The Republic of Korea, Malaysia and Morocco belong to a select group of countries that halved the proportion of their people living in poverty in less than a generation. So did the Indian states of Haryana, Kerala and Punjab. Another dozen countries—including Botswana and Mauritius—reduced the proportion by a quarter in a
generation. Other countries can learn much from the well-documented lessons of this experience, for if it has been done, it can be done again.
Empowering poor people is the starting point—providing opportunities for women, opening political space for poor people to organise. Democratisation has to go beyond simple rule by the majority to include minorities.
The task to which the globalisation White Paper is putting our shoulders can be achieved. We are not pursuing a lost cause. We must strengthen our determination that we are going to achieve our targets.
We are not doing as well as we should at the moment. The publication to which I referred mentions the target of reducing abject poverty by half by 2015, and suggests that we are running below the target level that we should be achieving at the moment.
We are on track for the target of halving the proportion of people living in extreme poverty by 2015, but we are below the target on maternal mortality and some of the others. The trouble with the target is that it is an average across the world and Asia is doing a lot better than Africa. I agree that people who see the sad images care but feel very depressed. They should know that we have had a lot of success and that if we could universalise that success, we could make progress. We are on track for the target of halving the proportion of people in poverty; it is achievable, but we have to do better in the countries that are missing out.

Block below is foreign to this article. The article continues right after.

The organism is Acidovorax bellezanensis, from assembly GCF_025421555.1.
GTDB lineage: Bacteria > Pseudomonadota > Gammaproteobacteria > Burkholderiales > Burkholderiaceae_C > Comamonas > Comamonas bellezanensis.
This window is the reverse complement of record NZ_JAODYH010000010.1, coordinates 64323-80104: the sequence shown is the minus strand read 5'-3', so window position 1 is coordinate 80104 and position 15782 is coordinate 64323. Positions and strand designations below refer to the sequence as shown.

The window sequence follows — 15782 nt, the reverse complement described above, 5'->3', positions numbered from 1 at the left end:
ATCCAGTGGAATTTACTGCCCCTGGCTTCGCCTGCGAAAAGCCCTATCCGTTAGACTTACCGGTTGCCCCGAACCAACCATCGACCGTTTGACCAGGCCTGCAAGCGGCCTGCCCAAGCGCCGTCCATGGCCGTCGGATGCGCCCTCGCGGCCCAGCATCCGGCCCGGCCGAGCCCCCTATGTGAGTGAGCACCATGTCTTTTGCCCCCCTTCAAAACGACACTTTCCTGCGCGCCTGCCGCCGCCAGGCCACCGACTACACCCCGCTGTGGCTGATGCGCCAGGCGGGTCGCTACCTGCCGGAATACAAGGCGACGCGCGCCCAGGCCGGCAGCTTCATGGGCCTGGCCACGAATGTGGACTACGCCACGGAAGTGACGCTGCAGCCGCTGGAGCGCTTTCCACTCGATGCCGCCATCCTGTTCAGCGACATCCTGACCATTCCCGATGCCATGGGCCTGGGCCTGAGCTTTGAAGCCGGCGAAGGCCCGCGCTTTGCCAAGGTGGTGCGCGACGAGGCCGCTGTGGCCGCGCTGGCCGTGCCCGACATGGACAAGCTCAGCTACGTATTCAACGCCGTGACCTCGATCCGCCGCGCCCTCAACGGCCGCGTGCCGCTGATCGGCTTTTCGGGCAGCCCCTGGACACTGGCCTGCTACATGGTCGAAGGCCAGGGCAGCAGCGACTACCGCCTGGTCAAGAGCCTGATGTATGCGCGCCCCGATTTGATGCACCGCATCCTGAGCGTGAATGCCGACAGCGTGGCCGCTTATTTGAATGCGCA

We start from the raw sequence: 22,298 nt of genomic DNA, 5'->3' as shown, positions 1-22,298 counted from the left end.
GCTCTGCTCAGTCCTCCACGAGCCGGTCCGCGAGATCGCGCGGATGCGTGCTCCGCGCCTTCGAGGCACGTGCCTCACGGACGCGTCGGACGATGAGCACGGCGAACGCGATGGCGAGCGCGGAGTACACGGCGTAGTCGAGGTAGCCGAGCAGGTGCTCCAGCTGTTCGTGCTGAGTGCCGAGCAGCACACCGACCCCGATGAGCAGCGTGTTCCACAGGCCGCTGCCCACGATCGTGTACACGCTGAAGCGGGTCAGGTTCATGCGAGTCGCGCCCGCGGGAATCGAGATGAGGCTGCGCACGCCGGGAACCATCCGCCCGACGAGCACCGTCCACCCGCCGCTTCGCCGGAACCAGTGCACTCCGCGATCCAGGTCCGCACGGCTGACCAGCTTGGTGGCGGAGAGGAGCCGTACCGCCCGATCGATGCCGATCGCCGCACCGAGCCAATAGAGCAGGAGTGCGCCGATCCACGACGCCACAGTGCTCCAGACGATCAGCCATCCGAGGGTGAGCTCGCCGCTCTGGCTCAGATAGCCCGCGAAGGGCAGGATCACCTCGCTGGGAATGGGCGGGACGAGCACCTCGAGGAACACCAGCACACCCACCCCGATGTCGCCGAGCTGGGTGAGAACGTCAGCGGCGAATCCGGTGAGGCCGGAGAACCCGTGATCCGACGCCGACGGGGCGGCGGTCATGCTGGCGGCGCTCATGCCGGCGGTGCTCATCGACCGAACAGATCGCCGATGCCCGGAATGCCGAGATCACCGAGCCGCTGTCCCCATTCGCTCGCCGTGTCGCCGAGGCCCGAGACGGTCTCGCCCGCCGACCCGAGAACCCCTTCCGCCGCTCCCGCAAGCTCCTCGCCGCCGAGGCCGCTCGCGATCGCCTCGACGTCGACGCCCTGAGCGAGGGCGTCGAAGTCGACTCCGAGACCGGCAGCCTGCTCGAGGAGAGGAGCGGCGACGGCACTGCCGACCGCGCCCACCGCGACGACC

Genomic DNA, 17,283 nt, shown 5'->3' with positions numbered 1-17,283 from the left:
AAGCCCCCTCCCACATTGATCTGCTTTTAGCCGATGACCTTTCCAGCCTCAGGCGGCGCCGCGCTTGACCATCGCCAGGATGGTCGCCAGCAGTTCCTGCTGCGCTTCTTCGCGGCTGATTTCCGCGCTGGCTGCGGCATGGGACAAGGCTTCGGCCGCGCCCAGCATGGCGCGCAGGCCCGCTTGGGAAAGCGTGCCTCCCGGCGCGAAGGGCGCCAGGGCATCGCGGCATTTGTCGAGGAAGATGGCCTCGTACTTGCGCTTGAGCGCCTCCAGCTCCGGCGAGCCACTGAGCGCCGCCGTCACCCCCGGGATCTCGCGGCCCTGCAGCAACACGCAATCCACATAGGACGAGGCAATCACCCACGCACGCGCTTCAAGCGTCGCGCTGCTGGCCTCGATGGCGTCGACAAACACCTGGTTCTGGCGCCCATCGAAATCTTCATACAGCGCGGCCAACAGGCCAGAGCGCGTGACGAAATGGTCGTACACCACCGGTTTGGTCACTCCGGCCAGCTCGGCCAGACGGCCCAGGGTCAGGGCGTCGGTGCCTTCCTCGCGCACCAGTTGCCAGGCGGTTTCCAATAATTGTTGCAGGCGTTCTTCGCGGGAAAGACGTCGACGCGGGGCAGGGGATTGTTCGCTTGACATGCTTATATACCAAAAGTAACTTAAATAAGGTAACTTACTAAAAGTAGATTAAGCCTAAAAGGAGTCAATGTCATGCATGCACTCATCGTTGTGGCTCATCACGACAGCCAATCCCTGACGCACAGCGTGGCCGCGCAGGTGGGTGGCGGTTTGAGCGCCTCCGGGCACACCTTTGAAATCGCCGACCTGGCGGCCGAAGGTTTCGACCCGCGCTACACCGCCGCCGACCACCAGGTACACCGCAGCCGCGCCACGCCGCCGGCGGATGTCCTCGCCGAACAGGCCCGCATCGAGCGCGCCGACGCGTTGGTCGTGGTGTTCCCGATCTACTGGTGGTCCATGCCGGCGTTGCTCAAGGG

That is a perfectly good correction. We are below the target in Africa but we are beyond it in some Asian and Latin American countries; although, as has been pointed out, the inequality of the distribution of the increased growth in Latin America is causing difficulty.
In the original White Paper and the globalisation White Paper, it has been acknowledged that the private sector will have to drive the programme. We must encourage that but, in 1996, £11.3 billion was invested in developing countries by the private sector in this country. In 1999, that fell to £3.8 billion. There is a serious problem, although I accept that that is related to the Asian crisis. We must resume that level of investment by the private sector; not just to the seven or so fastest-developing countries, but to the least-attractive countries. That is important if we are to achieve anything like the targets that we have set ourselves. Those figures need to be investigated.
I attended a conference at the Foreign Office yesterday for British Trade Partners for Africa. I was alarmed that DFID was not mentioned at all by British Trade Partners, in spite of the fact that more than £1 billion of the DFID budget is planned to be spent on Africa in the next year. DFID's work in Africa is vital to exports from Africa to this country and from us to Africa. When will the Foreign Office stop being jealous of DFID and start co-operating? When will the DTI recognise that trade is a part of DFID's responsibility—as is recognised by the Secretary of State for International Development—and must be integrated in the effort to increase trade and investment into the poorer countries? We could do that.